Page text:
In 1973, a Constitutional Convention was held during an era of oil and gas surplus. That convention drafted the document that enshrined much of that Huey Long mindset into a new Constitution, the document by which we live under to this day. Since then, it has been amended 186 times in 44 years. In comparison, the U.S. Constitution has been amended only 27 times in 231 years.

Our constitution locks up much of our state budget to politically connected entities and protects overlapping boards and bureaucracies from reforms. It guarantees funding for a chosen few and designates the state capitol as the unquestioned kingmaker to everything that happens in our great state. The document relegates most local governments to the role of dependent children with good intentions, but they have been conditioned to be addicted to the subsidies and protections divvied out by the state capitol’s politicians.

Who you know has unfortunately been more important than what you know in Louisiana for as long as we can remember and our constitution makes that difficult to change.

Over the decades, a lot of good people have been elected to various offices with the intention of reforming Louisiana. Countless other public servants and staffers go to work each day to do the same. But the harsh reality is that it may be all for naught if we don’t get much more aggressive in changing our governing foundation and get to it quickly.

This past fiscal session was just the latest mess that ended with good people who ran for the right reasons once again blaming each other for all the wrong reasons. The people aren’t our problem. It’s the foundation of political patronage left behind by Huey Long that we have yet to eliminate. It is the legacy of corruption laughed off by Edwin Edwards that we have yet to reject. It is the unfulfilled promise of past reformers that we never fully embraced. And yes, it is a grossly inadequate and outdated constitution that we have refused to replace.

Our sordid history doesn’t have to become our future. It’s time to move on from our “colorful” past and create the better Louisiana we have long deserved. That won’t happen with more of the same. Special sessions, taxes, lawsuits and political patronage may have gotten us here, but no combination of them will ever take us to where we need to go. It’s time to pull out Huey’s model of government by the roots… and that can only happen with a Constitutional Convention.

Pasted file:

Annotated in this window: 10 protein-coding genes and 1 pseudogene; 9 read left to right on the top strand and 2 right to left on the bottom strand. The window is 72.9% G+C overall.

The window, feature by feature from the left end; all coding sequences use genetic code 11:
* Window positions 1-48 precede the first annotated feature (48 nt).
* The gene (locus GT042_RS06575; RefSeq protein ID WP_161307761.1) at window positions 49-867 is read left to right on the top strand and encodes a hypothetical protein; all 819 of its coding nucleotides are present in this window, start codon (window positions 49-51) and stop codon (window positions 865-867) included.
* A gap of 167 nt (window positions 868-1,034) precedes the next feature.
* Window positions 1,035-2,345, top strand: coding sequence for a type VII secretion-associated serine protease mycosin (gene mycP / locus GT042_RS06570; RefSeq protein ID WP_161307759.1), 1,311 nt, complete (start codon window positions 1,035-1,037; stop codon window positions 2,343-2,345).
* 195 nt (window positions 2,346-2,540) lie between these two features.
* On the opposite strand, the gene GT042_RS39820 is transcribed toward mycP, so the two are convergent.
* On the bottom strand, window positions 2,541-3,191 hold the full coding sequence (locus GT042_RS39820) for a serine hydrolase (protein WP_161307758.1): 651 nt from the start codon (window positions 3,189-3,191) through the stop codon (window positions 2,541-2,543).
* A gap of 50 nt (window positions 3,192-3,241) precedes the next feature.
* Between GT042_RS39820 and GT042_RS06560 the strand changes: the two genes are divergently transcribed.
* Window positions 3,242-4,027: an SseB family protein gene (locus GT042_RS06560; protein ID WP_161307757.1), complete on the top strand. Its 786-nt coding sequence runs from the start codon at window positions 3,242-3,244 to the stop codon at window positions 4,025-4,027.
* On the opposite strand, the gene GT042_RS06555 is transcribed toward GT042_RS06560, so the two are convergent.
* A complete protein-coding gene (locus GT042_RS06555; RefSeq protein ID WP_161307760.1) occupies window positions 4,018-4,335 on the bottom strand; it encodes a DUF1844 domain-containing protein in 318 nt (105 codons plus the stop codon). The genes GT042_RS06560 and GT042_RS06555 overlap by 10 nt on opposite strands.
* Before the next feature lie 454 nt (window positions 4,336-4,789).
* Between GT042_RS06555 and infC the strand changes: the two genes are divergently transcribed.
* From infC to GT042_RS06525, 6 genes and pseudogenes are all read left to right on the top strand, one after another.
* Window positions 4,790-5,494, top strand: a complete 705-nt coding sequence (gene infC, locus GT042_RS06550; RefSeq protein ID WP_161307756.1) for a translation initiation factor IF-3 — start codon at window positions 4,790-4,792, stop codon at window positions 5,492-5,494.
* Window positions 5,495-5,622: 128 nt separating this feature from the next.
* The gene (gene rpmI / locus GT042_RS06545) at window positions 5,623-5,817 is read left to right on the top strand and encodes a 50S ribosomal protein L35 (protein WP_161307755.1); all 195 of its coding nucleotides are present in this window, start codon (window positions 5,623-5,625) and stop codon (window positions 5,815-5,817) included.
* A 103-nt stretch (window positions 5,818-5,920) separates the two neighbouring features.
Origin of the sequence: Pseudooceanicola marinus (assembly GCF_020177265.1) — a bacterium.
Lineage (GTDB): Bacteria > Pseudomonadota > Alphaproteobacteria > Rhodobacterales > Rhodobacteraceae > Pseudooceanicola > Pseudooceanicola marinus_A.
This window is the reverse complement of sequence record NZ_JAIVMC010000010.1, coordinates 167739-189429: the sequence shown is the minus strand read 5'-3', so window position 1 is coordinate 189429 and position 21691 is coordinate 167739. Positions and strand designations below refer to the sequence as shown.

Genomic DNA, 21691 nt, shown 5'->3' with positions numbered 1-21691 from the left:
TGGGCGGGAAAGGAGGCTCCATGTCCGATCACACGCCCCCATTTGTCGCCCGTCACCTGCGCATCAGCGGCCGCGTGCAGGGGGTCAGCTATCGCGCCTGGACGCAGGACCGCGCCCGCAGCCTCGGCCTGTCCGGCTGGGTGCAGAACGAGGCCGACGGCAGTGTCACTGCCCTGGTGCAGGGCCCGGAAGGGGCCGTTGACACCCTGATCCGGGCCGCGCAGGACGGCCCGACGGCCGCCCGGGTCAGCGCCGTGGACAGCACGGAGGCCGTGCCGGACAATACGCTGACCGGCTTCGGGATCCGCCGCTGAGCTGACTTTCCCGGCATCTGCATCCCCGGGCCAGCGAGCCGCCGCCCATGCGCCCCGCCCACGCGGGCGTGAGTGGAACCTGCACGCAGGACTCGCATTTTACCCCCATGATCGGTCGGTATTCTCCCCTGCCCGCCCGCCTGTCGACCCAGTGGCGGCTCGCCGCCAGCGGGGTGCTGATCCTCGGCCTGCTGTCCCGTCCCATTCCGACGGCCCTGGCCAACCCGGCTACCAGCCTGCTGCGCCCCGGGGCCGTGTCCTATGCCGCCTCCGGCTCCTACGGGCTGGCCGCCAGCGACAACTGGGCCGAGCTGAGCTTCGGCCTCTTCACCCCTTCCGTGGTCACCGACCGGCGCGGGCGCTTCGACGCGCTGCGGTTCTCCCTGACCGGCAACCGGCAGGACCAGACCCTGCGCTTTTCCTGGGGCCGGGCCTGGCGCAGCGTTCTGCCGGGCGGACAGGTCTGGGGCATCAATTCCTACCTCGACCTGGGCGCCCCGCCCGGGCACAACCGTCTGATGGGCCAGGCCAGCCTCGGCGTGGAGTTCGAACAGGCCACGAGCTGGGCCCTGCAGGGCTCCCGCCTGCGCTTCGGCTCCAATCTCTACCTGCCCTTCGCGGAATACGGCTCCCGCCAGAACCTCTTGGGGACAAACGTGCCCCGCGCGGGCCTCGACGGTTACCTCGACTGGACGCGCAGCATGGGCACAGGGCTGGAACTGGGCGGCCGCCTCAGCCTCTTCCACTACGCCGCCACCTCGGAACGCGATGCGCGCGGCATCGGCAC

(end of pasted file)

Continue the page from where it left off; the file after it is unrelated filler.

By: Stephen Waguespack

In the 1970’s, management consultants started using a new metaphor to convince companies they needed to think about their problems and potential solutions in a whole new way. To illustrate their point, they began to use what is called the “nine dot puzzle.”

The puzzle consisted of nine dots, equally arranged in three rows to make a box. The challenge was to connect all the dots using only four lines without letting your pencil leave the paper. The puzzle was difficult at first because most people felt compelled to stay within the box, but it became easy to solve the puzzle once they viewed the challenge differently and drew the lines to go beyond the boundary of the square. Hence, the analogy of “thinking outside the box” was born.

Today, we hear that concept frequently trumpeted by change agents as they describe the approach needed to fix perennial problems.

Edie Weiner, a national expert on the future of the economy, argues that 90% of what is needed to solve most problems is found in the box itself, though most people never see such solutions unless they learn to view problems through “alien eyes.”